Albums lone ballad, “Who Am I”, is a solid one.  Of note is that it is a hard rock ballad, with guitars playing a lighter role for the tempered verses only to gradually build as the song drifts towards its effortless chorus in which a polished essence plays an adulatory role.  If I were to invite comparison, I prefer “Who Am I” over recently recorded Stryper ballads “The One” and “All Over Again” (even if just slightly in that they are all good).

“You Make Me Wanna” roars out of the gate to a driving rhythm section at a snarling mid-paced gallop, almost easy going for its verses with the ever-present Stryper-like vocal melodies making a cameo appearance, but stepping up the energy for the candid refrain that gives rise to the more decided tempo.  Neither Hoekstra nor Brosh received credit for lead guitar, so I am assuming it is Sweet that handles soloing and (as always) proves quite underrated in this capacity.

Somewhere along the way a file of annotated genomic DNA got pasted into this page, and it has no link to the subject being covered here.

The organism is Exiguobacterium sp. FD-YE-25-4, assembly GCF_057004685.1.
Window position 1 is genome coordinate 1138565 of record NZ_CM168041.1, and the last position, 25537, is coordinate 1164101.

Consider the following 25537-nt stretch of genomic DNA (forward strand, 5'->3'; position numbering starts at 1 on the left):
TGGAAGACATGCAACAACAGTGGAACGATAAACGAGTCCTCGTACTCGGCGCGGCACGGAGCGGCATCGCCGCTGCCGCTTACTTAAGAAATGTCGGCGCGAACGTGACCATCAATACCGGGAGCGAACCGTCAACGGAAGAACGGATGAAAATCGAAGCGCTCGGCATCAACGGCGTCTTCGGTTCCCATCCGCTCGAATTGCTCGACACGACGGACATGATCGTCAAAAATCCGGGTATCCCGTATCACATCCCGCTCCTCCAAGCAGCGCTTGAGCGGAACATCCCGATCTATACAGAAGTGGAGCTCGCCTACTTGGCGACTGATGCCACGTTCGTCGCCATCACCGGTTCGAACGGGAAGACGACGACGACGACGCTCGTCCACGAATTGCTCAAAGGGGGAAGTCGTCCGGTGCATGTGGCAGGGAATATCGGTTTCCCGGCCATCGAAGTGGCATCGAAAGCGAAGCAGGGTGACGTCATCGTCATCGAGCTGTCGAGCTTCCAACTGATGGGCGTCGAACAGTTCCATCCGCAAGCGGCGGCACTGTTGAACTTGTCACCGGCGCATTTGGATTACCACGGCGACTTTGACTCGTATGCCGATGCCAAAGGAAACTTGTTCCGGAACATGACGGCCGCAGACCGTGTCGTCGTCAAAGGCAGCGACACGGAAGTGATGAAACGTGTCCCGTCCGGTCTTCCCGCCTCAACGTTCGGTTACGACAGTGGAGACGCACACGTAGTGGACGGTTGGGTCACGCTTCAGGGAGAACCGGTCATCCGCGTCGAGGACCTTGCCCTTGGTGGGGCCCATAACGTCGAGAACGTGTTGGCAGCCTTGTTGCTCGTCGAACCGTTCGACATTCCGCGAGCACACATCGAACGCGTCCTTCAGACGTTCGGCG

“Comfort Zone” is a short but fast-paced rocker reminiscent to classic Stryper tracks “Saved By Love” and “The Reign”.  No, not speed metal but delivering a forthright blow all the same, with plenty of accelerated riff action and decisive bass to garner your full attention.  Ultimately, “Comfort Zone” is another number on an album inherent to material that runs the gamut from very good to great.